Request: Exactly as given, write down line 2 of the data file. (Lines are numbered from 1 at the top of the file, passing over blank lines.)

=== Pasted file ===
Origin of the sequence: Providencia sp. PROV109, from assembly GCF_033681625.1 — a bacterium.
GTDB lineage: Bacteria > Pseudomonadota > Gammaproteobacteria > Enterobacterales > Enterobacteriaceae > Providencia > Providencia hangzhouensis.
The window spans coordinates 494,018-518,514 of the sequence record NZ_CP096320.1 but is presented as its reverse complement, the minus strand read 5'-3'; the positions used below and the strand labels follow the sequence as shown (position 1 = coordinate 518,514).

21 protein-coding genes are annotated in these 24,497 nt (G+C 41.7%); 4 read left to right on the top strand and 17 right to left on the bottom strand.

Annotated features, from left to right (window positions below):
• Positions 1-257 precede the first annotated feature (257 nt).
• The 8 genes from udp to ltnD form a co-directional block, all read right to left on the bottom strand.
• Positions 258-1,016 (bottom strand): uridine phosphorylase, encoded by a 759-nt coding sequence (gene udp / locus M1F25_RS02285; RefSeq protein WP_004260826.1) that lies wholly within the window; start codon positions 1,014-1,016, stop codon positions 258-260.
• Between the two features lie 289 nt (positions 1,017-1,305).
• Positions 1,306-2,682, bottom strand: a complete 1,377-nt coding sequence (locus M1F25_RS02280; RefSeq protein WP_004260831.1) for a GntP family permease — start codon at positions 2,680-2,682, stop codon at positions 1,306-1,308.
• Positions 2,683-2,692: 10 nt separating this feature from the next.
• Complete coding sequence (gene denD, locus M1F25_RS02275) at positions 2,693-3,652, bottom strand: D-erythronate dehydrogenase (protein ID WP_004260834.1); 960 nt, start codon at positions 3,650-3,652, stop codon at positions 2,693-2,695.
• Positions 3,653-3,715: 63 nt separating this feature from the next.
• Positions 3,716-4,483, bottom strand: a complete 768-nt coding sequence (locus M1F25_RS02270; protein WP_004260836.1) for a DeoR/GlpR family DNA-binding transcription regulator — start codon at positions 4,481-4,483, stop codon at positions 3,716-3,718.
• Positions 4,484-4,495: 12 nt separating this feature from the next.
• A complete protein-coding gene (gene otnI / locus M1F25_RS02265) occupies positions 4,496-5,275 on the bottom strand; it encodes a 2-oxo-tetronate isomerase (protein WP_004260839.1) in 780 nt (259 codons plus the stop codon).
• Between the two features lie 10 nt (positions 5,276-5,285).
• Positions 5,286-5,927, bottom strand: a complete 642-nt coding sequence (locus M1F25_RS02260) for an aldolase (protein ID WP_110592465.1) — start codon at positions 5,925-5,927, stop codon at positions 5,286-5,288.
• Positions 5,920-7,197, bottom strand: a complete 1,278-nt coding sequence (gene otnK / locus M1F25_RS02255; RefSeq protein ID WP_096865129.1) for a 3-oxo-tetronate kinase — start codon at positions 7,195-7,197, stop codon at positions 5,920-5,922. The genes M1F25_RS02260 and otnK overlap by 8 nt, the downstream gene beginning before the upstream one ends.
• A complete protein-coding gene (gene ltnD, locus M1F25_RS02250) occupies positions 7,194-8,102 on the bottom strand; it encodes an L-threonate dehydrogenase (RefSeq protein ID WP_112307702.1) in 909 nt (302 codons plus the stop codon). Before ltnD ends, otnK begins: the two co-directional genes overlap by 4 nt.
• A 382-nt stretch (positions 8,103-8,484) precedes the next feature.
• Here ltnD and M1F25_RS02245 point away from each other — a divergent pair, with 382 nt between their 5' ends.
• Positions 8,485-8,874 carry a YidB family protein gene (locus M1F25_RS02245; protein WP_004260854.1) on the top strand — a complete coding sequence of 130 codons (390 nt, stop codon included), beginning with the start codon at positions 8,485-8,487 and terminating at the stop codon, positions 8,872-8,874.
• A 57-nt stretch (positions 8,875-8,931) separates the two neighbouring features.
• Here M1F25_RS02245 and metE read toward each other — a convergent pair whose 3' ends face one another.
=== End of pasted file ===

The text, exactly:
GTDB lineage: Bacteria > Pseudomonadota > Gammaproteobacteria > Enterobacterales > Enterobacteriaceae > Providencia > Providencia hangzhouensis.